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So, I was thinking about workarounds for saving passwords in text files (just because I'm curious), and I thought, what if I saved my file somewhere that is non-accessible? My server has a public_html folder where all of the code lies, however, I created a password text file on the same level as that (and not in the actual folder).

Right now, I'm thinking this is safe because you can't access it via the actual website and yet my code can still get information from it. However, how secure is this really? Is it really a step-up from storing it in the public_html file? What are some ways (sadly, to hackers, where there is a will, there is a way) somebody could exploit a file that isn't publicly accessible?

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    If the files contain plain-text sensitive information, it's still not safe, e.g. a simple LFI could reveal the files contents – game0ver Mar 19 '18 at 0:33
  • What are the passwords for? User logins? Remote services? Other? – Neil Smithline Mar 19 '18 at 13:57
  • @NeilSmithline User logins. – Joshua Sparkel Mar 19 '18 at 14:13
  • An attacker could try downloading "passwords.php.bak" if it's inside public_html, maybe they'll get lucky. – Jasen Mar 20 '18 at 2:40
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Depends on what passwords you're talking. Using Wordpress as an example, wp-config.php contains the DB Username and Password.

It's generally accepted good practice to move the file to a non web-accessible folder (i.e. outside public_html). That way, a catastrophic php failure, won't lead to someone being able to view your password by just visiting yoursite.com/wp-config.php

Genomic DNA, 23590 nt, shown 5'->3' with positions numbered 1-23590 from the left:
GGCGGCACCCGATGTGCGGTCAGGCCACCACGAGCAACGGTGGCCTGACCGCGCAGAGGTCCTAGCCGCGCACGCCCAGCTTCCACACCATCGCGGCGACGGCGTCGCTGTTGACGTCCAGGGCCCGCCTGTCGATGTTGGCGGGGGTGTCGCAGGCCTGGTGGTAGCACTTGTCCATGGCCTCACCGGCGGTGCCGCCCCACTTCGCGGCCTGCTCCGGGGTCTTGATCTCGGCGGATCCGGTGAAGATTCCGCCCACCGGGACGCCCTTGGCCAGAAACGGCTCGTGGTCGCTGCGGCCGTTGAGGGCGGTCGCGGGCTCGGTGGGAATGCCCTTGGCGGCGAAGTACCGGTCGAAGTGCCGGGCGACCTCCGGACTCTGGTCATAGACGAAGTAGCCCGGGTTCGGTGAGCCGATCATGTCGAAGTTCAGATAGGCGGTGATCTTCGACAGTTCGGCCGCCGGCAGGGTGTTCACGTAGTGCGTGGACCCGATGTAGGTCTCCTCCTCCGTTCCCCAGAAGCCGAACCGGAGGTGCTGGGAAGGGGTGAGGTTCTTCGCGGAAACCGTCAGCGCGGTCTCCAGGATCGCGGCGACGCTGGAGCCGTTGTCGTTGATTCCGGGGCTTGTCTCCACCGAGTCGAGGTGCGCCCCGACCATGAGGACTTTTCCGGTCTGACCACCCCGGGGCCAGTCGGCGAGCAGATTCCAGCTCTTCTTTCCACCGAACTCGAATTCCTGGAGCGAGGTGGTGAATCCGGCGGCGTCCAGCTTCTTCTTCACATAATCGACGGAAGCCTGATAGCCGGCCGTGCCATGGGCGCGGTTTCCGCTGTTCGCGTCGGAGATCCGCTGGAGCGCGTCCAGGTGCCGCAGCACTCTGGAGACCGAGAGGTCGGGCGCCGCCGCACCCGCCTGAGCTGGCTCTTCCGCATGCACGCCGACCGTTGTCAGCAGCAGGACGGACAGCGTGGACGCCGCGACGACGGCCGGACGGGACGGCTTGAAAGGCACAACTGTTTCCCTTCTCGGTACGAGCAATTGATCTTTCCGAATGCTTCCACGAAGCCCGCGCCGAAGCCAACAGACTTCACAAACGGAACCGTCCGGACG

However, those are DB usernames and passwords -- not Wordpress Username and passwords. The Wordpress user credentials are stored in the Database (and they're hashed). Wordpress needs to store these DB credentials somewhere, and by definition it can't be in the DB (you can't store something till you connect to it).

If a hacker managed to get Code-Execution on your Wordpress box (sadly this isn't as rare as you think). Then the hacker could simply browse to any viewable folder and view the files that has the passwords (whether that's in Public_HTML or anywhere else) -- log onto the DB, and get the hashes. Then she could either, find the plaintext password by brute-forcing it on her local machine, or just update the Hash in the DB to something she knows.

In short though, storing DB credentials in files on a server, in a non web-accessible folder (outside public_html) is OK. You shouldn't store application credentials (or any other credentials) on any folder on the server.

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